On Monday, Ryanair announced that its full-year profits will be 12% lower than expected, dropping its projection to €1.1bn to €1.2bn (£978m to £1bn) – which is still pretty impressive.
The news did affect the stock market though, as by Monday lunchtime Ryanair’s share price had dropped by just over nine percent.
It’s been a tough year for the airline with pilot and cabin crew strikes disrupting departures across Europe, knocking passenger numbers and leading to thousands of refunds and compensation payouts.
The start of 2018 also saw delays and cancellations when the “Beast from the East” storm brought cold weather and snow to the UK.
These disruptions have hit customer confidence in the company, with passengers making fewer forward bookings into the third quarter including for the October school half-term and Christmas.
Ryanair has also cited rising oil prices as a reason for the decline in profits.
Addressing the news, the airline’s chief executive Michael O’Leary was keen to highlight how his company dealt with the industrial action, saying they “successfully managed five strikes by 25% of our Irish pilots this summer”.
He added: “Two recent co-ordinated strikes by cabin crew and pilots across five EU countries has affected passenger numbers (through flight cancellations), close in bookings and yields (as we re-accommodate disrupted passengers), and forward air fares into Q3 [autumn].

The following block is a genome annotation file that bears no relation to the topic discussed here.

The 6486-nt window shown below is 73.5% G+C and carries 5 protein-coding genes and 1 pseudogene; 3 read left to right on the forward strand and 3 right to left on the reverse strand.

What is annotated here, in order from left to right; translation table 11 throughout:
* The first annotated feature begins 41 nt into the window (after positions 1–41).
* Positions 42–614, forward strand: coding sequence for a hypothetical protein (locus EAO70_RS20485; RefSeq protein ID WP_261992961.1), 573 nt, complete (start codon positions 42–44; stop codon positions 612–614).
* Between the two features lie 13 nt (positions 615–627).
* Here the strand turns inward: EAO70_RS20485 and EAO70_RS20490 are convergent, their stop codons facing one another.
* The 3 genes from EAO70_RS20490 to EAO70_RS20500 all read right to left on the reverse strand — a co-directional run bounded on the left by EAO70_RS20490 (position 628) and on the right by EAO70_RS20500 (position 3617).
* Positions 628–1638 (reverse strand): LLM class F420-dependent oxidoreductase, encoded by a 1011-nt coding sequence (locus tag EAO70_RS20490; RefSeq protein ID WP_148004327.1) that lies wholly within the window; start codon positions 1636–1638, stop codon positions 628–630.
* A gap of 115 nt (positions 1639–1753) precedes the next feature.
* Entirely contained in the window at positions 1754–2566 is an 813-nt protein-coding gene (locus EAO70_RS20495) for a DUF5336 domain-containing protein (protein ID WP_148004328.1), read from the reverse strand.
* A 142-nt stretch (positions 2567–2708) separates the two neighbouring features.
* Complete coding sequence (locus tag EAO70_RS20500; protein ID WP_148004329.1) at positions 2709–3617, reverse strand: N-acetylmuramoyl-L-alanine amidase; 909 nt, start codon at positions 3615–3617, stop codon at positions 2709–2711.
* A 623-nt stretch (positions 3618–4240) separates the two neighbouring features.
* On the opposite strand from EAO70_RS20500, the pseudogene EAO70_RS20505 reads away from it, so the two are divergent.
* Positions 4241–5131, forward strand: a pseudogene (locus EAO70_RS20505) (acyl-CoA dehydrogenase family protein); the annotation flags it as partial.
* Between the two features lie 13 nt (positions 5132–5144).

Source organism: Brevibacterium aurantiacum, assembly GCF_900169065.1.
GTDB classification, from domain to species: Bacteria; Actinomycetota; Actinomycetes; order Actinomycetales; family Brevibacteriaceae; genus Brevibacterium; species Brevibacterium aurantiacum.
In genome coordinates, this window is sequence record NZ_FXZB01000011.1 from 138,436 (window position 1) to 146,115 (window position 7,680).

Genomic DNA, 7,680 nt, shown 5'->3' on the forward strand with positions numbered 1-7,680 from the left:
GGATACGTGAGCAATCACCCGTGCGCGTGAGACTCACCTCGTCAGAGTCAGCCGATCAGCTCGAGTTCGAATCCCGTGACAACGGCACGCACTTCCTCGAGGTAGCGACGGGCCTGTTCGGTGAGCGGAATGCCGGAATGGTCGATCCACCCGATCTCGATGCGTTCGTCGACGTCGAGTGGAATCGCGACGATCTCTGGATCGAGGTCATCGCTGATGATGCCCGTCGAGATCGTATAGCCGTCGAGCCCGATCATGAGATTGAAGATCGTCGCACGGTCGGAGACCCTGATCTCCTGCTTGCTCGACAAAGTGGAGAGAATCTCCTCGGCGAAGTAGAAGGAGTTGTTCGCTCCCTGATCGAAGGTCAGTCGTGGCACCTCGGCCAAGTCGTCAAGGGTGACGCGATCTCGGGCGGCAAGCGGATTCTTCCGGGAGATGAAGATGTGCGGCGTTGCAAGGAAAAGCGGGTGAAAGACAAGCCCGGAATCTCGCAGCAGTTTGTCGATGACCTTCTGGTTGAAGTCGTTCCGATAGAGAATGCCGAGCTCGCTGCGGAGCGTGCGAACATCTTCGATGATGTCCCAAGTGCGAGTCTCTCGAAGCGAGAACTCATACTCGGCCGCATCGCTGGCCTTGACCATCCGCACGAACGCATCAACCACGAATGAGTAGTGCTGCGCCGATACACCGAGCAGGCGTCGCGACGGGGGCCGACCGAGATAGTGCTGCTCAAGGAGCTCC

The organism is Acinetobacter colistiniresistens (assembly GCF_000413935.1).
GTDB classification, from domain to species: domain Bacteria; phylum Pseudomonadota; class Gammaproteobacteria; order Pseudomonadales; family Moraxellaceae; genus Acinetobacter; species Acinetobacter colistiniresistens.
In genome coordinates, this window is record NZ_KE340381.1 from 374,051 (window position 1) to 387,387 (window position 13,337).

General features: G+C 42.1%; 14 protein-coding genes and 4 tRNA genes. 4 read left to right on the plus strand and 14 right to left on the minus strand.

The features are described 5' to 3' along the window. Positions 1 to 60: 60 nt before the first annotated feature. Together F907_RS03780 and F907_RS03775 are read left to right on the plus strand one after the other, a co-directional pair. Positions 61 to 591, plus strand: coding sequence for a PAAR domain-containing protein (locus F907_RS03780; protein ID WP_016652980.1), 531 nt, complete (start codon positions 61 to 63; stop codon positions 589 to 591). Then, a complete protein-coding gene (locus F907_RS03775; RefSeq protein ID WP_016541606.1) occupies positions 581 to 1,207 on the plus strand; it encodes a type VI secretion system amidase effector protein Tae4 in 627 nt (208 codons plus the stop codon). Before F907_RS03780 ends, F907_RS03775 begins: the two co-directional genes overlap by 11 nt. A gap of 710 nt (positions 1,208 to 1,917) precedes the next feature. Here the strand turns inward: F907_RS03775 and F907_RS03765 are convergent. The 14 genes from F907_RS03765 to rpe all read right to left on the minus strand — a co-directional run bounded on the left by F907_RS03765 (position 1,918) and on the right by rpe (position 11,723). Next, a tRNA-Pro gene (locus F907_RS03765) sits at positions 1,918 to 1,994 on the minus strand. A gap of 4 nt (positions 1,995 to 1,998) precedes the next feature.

“While we regret these disruptions, we have on both strike days operated over 90% of our schedule.”
Further staff strikes could force the company to issue future profit warnings.
Ryanair has cut its capacity for winter 2018 by 1% in response to the additional financial pressures.
Starting from 5 November, it will close its four-aircraft Eindhoven base, its two-aircraft Bremen base and reduce its five-aircraft Niederrhein base to three. Most routes will either continue with remaining aircraft, or foreign and non-German aircraft.